"A new center at UF aims for students interested in public service and political leadership." "Learning to serve, lead".
No "extra cash to sprinkle around the budget"
"Ending the 60-day session on time has not been a problem in the dozen years since the Republicans took over, but doing so has usually meant the presiding officers and appropriations chieftains have a little extra cash to sprinkle around the budget for going-home projects that members in vulnerable districts need. That won't be easy this year, with state revenues off by about $2 billion." "Tight budget may mean fewer 'bragging rights'".
The Librul media
The Orlando Sentinel editorial board brain trust: "Immunity for the telecoms makes sense." "Telecommunications firms deserve immunity from lawsuits over surveillance".
You can't make this stuff up
"One provision of Rep. Ellyn Bogdanoff's 'global' compensation bill, (HB1025) dubbed the clean-hands provision, would deny anyone automatic compensation if he or she had prior felony convictions other than the crime they were proven innocent of, or if they committed crimes while in prison. That provision has angered activists familiar with such wrongful convictions." "Crotzer fights on for compensation".
The lesson? When falsely convicted and serving a life term, do not defend yourself when your cell mate scotch tapes a centerfold to your back and demands that you "bend over and spread your cheeks". You wouldn't want to commit a crime while in prison now would you?
The St. Petersburg Times editorial board: "There is no logical reason why sales taxes paid on goods such as sweaters or books bought in Florida stores can be avoided if those same items are purchased by mail order or over the Internet. That gigantic loophole is costing this financially strapped state maybe $2-billion a year in lost revenue, and the Florida Taxation and Budget Reform Commission recommends that the Legislature make it easier to collect that money. Lawmakers ought to make that a top priority this spring." "Hit delete on Web sales tax exemption".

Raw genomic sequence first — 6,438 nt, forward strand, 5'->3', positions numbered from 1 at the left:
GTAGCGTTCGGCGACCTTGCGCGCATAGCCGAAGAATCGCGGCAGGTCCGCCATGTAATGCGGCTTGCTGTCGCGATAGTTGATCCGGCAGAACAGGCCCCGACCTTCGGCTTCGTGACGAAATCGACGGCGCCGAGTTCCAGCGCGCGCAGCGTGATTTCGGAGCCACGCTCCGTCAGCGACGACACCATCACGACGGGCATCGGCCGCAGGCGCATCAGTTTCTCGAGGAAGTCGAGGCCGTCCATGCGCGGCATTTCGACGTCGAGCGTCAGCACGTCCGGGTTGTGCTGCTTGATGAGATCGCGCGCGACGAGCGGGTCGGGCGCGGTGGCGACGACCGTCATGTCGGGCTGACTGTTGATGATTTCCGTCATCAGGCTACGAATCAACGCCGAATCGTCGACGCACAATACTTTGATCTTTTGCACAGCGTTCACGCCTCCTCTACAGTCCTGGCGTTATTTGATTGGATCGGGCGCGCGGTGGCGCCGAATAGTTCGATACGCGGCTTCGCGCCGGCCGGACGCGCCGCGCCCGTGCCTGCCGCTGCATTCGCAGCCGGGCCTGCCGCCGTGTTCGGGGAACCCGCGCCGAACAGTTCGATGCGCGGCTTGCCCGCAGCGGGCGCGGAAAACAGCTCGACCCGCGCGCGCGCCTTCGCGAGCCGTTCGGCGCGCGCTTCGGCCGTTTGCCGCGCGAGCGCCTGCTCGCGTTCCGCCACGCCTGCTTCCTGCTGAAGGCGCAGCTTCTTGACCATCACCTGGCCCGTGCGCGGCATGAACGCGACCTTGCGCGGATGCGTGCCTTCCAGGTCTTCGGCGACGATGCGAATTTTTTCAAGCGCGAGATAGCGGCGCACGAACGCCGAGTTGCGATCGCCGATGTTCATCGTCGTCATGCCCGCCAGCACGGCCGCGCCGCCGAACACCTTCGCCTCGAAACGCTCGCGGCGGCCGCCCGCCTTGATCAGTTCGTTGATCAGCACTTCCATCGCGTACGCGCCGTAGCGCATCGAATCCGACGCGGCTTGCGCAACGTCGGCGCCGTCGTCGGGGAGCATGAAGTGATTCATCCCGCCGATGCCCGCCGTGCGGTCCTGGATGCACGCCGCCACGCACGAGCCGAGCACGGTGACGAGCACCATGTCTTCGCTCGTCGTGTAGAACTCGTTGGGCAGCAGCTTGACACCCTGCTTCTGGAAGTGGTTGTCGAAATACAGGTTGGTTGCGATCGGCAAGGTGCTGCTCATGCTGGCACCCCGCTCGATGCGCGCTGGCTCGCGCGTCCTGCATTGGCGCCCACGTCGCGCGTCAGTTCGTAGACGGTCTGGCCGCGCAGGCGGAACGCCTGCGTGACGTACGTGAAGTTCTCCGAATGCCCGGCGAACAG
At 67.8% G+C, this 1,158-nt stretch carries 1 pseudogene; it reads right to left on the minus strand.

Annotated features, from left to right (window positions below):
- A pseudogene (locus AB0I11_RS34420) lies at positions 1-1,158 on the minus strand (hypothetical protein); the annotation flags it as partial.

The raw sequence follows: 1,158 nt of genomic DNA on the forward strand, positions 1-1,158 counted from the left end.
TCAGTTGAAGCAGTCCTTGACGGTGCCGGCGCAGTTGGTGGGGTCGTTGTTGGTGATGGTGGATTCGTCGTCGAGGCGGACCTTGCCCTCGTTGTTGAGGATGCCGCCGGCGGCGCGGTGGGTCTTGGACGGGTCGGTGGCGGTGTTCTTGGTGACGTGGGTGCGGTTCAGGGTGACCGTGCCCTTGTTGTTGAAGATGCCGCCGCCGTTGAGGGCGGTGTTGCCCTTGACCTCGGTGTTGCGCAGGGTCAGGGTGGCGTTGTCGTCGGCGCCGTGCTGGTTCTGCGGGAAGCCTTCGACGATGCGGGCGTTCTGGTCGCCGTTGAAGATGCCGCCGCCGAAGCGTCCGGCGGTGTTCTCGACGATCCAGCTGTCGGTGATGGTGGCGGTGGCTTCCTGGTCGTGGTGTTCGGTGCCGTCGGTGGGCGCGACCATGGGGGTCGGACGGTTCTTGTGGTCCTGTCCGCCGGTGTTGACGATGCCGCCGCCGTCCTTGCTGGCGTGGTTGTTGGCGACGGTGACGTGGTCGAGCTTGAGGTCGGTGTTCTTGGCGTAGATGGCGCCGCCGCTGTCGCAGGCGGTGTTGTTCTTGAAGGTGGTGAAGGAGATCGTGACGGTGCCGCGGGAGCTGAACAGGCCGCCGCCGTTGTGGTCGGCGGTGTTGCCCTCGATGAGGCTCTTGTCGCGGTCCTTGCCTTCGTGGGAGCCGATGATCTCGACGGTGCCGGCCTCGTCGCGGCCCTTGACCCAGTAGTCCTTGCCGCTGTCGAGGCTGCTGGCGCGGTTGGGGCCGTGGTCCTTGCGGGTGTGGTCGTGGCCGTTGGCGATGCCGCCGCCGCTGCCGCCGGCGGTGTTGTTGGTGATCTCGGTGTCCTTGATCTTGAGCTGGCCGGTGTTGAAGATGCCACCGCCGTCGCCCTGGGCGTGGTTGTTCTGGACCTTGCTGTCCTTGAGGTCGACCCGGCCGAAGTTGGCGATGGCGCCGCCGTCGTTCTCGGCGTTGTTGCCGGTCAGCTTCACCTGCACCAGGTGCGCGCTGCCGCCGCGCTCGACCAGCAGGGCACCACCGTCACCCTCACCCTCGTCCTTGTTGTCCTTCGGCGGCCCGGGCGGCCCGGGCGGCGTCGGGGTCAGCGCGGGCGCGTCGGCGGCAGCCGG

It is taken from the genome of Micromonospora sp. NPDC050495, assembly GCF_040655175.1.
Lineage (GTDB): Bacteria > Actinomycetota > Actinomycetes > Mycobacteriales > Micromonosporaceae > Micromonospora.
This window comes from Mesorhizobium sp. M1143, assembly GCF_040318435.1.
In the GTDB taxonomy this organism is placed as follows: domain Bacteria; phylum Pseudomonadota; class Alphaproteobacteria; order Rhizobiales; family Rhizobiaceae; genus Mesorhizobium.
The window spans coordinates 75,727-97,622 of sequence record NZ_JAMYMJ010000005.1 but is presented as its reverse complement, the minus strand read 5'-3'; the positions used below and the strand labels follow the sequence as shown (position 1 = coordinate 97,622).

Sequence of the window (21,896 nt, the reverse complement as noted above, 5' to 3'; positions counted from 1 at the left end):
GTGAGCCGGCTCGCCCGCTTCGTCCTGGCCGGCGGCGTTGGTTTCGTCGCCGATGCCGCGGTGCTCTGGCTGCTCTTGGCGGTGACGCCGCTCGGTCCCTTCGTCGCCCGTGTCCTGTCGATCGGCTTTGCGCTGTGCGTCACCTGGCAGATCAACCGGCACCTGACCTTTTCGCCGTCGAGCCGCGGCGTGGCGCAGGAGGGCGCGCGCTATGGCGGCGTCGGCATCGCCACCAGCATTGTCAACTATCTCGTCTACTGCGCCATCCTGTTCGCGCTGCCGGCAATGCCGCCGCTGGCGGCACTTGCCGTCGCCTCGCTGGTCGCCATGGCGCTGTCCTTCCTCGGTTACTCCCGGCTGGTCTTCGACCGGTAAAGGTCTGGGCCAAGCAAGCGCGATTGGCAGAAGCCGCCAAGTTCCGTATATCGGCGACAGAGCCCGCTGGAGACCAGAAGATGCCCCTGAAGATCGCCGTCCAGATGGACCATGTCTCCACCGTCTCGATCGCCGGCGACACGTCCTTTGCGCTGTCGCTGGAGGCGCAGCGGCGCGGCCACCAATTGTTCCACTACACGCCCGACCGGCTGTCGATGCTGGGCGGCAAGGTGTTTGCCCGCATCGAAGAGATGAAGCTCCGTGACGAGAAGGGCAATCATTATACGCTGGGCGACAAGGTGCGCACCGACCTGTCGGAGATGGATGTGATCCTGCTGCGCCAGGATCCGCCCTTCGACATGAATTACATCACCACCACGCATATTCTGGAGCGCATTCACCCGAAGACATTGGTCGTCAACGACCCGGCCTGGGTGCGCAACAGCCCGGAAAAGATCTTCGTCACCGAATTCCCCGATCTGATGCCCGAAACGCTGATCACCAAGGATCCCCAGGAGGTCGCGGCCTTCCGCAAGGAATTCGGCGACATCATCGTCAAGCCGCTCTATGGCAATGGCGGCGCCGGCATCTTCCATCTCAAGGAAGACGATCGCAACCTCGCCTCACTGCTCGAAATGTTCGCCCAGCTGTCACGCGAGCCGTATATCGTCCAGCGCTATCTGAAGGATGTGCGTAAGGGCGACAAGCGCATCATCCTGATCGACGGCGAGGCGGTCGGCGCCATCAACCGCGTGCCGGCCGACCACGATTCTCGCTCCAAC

Mommy, are there "Democrats in Sarasota"?
"Sink rallies Democrats in Sarasota".
"The 5th Congressional District, which sweeps from Levy County in the north to part of Polk County in the south, has been a tough sell for Democrats since redistricting helped propel Brown-Waite to victory in 2002 over the now-chairwoman of the Florida Democratic Party." "Dems sense shot at 5th District seat".
"Jan. 29 will be remembered as an extreme triumph for Gov. Charlie Crist, the day he beat the critics and proved how hungry people are for property tax relief. But to record history accurately, Jan. 29 should also go down as the moment Florida's unfair tax system became more so." "Unfair system's a little more so now".
"Mopes in Miami"
Tom Blackburn has a point:
The well-publicized parts of the terrorism battle haven't been edifying. Not unless you are edified by the arrest of some mopes in Miami who are willing to blow up the Sears Tower in Chicago - if the government's stalking horse will give them explosives, and if he will teach them how to use them, and if he will tell them where Chicago is and how to get there and, oh, by the way, if they can find someone to pay their way up there. For that we need a Department of Homeland Security?"Psst ... How's the war on terror going?".
And don't forget the paint ball guns.
Flash!!! Florida moving into the Nineteenth Century?
The Daytona Beach News Journal editorial board: "Cash-strapped and felon-filled states are discovering that the politically expedient punish-and-banish habits of the last 25 years have created more problems than they're solving -- in costs to taxpayers, in broken families, in untreated diseases, in fostering an enormous subculture of ex-felons (Florida has more than 1 million out of a population of 18 million) who'll struggle to find willing employers." "Justice dungeon".
All is not lost - the Sun-Sentinel editorial board courageously asserts that "Nooses are not welcome in South Florida".
The Tallahassee Democrat editorial board: Florida "receives failing marks. In 2005, a statewide Florida Bar survey revealed that more than 40 percent of Florida citizens could not correctly identify the three branches of government. This lack of knowledge has metastized into lack of action. Among the 50 states, Florida was 39th in average voter turnout in the 2004 general election. We are a woeful 49th in volunteerism." "Florida must take lead in renewing citizenship".